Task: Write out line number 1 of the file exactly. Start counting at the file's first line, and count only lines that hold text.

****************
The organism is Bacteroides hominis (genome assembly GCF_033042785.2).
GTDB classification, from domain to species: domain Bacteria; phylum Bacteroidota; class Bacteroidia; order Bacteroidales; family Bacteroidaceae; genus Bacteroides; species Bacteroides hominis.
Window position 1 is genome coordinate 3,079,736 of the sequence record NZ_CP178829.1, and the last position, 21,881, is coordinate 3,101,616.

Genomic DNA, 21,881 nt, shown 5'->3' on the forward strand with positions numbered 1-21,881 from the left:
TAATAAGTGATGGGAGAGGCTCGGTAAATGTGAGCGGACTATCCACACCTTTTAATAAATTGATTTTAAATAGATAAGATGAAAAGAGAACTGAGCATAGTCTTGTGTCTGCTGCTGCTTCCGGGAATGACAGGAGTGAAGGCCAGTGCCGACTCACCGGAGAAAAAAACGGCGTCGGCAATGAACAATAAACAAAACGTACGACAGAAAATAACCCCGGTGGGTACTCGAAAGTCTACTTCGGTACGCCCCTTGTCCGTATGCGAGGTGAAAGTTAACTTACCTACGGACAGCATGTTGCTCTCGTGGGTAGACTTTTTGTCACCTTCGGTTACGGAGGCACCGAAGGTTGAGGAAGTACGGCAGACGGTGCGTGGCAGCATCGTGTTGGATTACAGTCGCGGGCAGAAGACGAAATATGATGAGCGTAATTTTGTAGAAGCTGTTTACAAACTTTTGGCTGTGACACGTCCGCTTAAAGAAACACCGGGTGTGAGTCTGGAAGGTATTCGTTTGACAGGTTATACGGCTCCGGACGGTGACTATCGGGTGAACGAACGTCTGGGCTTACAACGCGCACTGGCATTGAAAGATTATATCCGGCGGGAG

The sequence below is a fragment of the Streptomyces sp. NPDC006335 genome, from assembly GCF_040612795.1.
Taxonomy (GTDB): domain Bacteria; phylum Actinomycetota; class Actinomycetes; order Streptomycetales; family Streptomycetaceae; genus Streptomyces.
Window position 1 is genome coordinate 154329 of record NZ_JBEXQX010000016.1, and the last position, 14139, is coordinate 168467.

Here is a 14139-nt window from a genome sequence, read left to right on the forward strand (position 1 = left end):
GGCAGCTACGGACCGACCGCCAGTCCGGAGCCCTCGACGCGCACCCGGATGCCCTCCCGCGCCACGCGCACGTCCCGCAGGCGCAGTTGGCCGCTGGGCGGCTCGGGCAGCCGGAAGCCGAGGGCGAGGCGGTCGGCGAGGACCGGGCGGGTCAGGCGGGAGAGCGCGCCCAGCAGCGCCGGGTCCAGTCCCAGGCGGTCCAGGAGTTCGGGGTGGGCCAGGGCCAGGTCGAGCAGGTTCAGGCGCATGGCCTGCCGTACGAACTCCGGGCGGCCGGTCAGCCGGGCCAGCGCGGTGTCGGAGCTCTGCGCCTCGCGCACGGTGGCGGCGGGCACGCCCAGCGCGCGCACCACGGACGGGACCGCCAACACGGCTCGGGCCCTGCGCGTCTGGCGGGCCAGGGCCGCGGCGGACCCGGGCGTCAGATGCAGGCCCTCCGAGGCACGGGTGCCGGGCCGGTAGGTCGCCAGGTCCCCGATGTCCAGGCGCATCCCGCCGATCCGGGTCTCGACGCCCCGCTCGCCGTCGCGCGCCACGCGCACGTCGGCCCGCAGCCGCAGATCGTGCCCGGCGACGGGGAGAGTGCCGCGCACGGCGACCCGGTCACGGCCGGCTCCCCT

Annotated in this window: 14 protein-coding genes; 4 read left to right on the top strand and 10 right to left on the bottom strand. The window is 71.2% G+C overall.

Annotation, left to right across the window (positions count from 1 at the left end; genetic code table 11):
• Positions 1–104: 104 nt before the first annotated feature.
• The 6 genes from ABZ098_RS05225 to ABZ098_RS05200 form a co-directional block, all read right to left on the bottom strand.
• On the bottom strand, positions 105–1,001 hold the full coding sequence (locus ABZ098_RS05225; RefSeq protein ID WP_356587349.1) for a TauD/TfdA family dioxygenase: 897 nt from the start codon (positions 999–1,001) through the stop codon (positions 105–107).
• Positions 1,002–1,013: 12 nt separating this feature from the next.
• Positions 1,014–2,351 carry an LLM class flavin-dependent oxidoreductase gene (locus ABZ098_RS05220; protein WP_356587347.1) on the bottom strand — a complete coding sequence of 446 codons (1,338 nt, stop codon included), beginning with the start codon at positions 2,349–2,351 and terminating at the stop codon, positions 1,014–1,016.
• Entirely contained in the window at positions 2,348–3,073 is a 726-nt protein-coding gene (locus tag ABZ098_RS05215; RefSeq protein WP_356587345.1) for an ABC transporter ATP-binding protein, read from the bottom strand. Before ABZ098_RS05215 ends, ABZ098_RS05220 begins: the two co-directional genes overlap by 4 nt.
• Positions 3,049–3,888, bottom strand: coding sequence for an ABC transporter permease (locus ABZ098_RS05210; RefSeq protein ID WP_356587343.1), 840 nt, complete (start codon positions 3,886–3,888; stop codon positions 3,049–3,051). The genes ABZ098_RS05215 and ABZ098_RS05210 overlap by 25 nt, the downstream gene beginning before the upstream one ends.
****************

The organism is Bacteroides hominis (genome assembly GCF_033042785.2).